After her stint with the Department of Education, Ravitch intensified her reform activities. She worked with conservative foundations like Olin, Fordham, and the Hoover Institution to devise ways to “remake” the American school system in market-friendly ways. Education reform became a movement with a cast of committed players, including billionaire philanthropists like Gates, Bloomberg, and Walton, well-funded politicians from both parties, and entrepreneurs eager to make money in the new frontier of prepping, testing, data-collecting, and school administration. Governors George W. and Jeb Bush experimented with new approaches in the late 1990s, paving the way for President Bush’s No Child Left Behind (NCLB) program. NCLB introduced testing and tough sanctions for teachers and schools that didn’t measure up to federal requirements. Meanwhile it loosened restrictions on charter schools ready to step into the gap.
Just as the education reform movement was reaching critical mass, however, Diane Ravitch began to feel uneasy. Her qualified reaction to the implementation of NCLB and subsequent reforms was perhaps at first just scholarly skepticism. But it was a skepticism that grew over time as she learned to separate the hype from the less flashy empirical results of the new reform movement. Charter schools, she found, were on average little better, and often worse, than the public schools they were replacing. The same was true in the case of for-profit schools and other “school choice” options being offered. Tests offered by private firms like Pearson, ostensibly to enhance accountability, had become “mechanistic” as she saw it, having little to do with encouraging creative education or even of measuring teacher ability. And standards of accountability that were fiercely applied to public institutions were not maintained for private ones, indicating a double standard.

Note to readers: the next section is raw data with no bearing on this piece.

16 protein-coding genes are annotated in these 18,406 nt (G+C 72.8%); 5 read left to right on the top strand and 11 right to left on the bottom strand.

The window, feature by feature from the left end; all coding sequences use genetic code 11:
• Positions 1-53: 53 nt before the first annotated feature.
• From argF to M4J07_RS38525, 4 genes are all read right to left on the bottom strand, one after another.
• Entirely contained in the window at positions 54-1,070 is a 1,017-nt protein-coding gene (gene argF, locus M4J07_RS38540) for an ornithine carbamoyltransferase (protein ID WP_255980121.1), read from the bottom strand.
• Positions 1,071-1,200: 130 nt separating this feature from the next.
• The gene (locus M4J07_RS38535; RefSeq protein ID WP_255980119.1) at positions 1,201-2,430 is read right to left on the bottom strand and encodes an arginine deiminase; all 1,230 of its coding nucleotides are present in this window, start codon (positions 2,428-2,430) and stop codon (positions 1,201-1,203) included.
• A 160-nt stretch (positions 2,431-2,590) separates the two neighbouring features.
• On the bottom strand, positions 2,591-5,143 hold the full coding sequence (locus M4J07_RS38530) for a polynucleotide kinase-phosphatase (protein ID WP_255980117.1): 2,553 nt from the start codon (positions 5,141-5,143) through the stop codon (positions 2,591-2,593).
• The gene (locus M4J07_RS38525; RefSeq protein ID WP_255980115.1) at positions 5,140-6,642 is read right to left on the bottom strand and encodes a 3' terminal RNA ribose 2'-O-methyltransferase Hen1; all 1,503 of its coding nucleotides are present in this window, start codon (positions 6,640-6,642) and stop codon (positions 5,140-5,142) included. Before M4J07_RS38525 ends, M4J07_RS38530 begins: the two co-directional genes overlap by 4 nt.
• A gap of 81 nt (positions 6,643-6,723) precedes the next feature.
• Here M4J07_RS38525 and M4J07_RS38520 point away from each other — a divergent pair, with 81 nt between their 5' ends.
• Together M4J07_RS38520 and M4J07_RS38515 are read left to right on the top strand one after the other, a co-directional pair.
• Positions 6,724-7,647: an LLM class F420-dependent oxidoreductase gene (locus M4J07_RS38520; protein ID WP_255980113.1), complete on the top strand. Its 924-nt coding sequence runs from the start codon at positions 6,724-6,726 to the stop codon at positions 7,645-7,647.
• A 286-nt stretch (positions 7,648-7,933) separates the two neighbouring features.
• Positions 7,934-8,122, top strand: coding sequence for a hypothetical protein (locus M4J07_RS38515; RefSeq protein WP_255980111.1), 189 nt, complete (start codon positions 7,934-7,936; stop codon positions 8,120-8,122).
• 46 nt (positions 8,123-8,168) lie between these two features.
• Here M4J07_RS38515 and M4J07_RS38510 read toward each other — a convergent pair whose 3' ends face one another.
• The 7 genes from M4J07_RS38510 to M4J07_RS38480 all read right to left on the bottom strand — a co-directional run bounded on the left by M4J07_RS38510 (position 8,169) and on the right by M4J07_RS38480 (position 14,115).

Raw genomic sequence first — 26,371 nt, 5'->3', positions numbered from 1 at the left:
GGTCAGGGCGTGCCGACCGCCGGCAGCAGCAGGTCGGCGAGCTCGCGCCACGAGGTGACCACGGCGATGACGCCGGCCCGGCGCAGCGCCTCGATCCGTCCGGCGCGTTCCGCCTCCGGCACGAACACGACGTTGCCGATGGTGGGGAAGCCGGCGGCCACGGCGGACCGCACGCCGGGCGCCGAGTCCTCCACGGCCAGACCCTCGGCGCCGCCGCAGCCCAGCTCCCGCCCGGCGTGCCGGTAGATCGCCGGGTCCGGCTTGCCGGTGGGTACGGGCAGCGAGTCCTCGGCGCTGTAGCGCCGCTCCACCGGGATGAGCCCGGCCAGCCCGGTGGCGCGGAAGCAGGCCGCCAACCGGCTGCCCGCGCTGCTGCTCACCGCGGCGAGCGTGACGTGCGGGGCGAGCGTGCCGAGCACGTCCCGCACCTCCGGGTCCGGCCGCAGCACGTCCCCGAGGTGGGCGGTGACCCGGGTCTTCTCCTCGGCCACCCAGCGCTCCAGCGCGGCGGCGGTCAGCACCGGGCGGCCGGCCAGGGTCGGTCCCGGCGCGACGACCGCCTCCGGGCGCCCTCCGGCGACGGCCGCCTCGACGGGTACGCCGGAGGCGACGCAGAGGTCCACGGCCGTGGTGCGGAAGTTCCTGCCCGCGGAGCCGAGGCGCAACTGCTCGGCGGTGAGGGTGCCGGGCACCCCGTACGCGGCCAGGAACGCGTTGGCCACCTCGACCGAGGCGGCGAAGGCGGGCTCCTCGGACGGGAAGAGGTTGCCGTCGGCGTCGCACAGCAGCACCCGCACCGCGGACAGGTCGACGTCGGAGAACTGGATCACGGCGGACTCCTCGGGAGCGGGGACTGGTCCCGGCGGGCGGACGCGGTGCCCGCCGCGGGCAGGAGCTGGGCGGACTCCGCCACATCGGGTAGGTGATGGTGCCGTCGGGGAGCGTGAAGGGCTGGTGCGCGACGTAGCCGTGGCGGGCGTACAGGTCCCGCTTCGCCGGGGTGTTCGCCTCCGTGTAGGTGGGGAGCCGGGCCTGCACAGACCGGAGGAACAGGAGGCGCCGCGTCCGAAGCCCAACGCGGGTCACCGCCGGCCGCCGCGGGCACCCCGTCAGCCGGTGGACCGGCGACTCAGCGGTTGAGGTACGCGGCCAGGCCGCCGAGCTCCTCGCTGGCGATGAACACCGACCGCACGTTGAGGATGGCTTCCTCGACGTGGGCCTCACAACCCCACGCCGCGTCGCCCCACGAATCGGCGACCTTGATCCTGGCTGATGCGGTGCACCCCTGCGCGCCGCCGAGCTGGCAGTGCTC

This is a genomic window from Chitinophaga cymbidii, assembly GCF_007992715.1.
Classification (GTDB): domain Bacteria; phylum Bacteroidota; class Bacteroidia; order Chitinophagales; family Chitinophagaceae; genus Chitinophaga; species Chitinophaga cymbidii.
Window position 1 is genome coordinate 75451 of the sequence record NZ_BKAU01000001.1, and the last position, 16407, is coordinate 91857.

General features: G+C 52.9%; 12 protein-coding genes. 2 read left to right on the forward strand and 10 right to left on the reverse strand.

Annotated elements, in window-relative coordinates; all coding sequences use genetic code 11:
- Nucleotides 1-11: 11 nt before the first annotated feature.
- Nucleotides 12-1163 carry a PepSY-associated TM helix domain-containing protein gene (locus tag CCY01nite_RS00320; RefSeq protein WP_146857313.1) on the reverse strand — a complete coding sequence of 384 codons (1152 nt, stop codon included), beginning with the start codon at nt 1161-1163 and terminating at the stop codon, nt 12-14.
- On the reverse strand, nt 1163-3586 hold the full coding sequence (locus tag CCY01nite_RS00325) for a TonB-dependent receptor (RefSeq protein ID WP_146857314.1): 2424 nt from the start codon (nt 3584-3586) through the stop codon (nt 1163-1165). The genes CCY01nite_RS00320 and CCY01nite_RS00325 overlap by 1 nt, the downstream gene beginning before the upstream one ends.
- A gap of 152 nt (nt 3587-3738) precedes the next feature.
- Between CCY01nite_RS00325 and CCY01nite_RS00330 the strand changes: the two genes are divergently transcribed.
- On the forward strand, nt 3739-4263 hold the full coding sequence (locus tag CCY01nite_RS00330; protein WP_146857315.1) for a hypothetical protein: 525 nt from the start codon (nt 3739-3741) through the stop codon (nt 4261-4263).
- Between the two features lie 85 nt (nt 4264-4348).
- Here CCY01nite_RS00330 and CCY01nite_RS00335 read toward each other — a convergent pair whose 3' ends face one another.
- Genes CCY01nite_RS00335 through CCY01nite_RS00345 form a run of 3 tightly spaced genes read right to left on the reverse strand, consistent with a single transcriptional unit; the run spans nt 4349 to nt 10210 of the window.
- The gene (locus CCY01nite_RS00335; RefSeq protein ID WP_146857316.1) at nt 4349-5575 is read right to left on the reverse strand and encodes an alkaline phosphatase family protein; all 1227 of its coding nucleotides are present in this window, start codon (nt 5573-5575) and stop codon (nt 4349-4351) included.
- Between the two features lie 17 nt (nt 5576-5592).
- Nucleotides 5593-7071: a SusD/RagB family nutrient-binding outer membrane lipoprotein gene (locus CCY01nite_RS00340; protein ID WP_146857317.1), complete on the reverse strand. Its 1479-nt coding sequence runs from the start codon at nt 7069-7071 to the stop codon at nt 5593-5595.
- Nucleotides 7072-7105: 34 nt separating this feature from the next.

Ravitch also became troubled by the elitism and lack of transparency that defined the new movement. Its supporters made little attempt to conceal their disdain for professional teachers and the unions that represented them. Most had never been involved with a public school or taught in a classroom. Whether technocratic like Education Secretary Arne Duncan or brash like Superintendent Michelle Rhee and Governors Cuomo, Brownback, and Walker, their approach was consistently dictatorial and top-down. Reformers wanted instant results by means that were often not developed in field trials or otherwise empirically verified. Decisions about the fate of schools were invariably undemocratic and opaque, leaving parents, teachers, and local communities voiceless.
Ravitch’s well-argued criticism of the reform movement is not heard in many quarters. The overly positive narrative about education reform continues to be pushed by cheerleaders in the business community, the media, and the political establishment. In pure dollar terms, the vested interests fighting for it are gigantic. Still, for those protesting out-of-control privatization and political high-handedness, there are plenty of green shoots to be encouraged by. There is a growing refusal by citizens to tolerate the over-testing and the corporate-style solutions being foisted on them from on high. And there is increasing appreciation for traditional community-supported schools where parents and teachers play an active role. It needed a truth-teller like Diane Ravitch, who spent years in the belly of the beast, to help provide a vision and a spark.